Inside those white tents thousands of comics await purchasing.
Outside, the locals curse the extra five minutes it takes to cross the damn street.
Above, a gargoyle finds it all amusing (look closely).

• The Weather? 
Who doesn’t like to bitch about the weather? In Italy, university courses are given on Weather Critique, yet even my ol’ Italian amici, with whom I had dinner with on Friday night, could find nothing to criticize about the Angoulême weather. This led to a very dull table conversation. They perked up, though, when the French-style coffee was plunked down and they finally REALLY had something to complain about.

There was a very cool show of cartoonists' paintings. Here is Cowboy Henk in oils by Herr Seele.
My favorite exhibit of new work was by Vincente Perriot
in part because to get there you had to climb a tight 300 year-old stone staircase.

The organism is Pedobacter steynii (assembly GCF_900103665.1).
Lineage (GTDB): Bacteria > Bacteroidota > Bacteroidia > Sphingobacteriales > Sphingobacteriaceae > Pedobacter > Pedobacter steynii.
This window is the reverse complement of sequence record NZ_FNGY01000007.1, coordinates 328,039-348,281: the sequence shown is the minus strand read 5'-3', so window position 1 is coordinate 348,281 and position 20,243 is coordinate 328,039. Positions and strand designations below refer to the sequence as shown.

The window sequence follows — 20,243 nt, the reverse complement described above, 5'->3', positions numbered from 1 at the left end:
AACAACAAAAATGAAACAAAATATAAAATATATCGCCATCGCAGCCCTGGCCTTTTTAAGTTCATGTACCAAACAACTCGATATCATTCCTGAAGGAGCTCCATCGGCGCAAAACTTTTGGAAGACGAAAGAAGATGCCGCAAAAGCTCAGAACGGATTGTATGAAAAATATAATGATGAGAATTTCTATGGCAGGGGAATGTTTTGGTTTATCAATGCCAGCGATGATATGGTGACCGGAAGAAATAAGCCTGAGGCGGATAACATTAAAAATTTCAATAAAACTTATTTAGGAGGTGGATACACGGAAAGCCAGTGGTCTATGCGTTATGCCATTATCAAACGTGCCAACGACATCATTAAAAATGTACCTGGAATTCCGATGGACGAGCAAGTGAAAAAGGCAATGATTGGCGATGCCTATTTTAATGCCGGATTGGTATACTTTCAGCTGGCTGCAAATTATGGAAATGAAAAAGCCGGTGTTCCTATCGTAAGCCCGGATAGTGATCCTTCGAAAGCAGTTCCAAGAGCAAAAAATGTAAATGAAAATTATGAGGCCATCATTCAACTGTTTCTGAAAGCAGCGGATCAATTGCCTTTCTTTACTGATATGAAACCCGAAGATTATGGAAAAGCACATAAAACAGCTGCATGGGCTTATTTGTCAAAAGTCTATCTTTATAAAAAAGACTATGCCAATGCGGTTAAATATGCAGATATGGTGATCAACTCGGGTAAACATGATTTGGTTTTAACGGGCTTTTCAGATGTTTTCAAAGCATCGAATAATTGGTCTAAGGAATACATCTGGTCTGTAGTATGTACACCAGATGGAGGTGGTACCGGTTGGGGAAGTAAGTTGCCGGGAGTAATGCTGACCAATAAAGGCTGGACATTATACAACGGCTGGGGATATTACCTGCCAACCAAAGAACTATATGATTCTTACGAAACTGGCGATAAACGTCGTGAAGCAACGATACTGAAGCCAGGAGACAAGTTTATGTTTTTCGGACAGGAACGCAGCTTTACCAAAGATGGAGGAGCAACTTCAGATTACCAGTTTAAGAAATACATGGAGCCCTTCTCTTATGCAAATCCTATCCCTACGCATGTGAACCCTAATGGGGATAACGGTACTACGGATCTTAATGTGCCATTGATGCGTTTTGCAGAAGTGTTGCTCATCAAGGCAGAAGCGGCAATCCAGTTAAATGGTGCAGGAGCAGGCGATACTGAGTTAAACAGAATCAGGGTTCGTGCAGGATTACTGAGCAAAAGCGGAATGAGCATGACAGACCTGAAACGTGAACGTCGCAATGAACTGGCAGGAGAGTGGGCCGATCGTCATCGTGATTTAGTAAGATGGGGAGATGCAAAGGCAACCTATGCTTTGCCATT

• The Exhibitions? 
You may not give a damn about the work of Art Spiegelman but you would be in the minority at Angoulême last week judging by the throngs at the Musée de Cite. Like it or not, you cannot find fault in the installation of this massive display of his work. Last year’s Baru exhibit left people with plenty to complain about from their hospital beds while recovering from fractures received stumbling around in the darkness. Much of Art’s work works well on a wall due to its graphic appeal, confrontational content, and the fact that scientific studies have proven that people really, really like art that has plenty of cats and mice.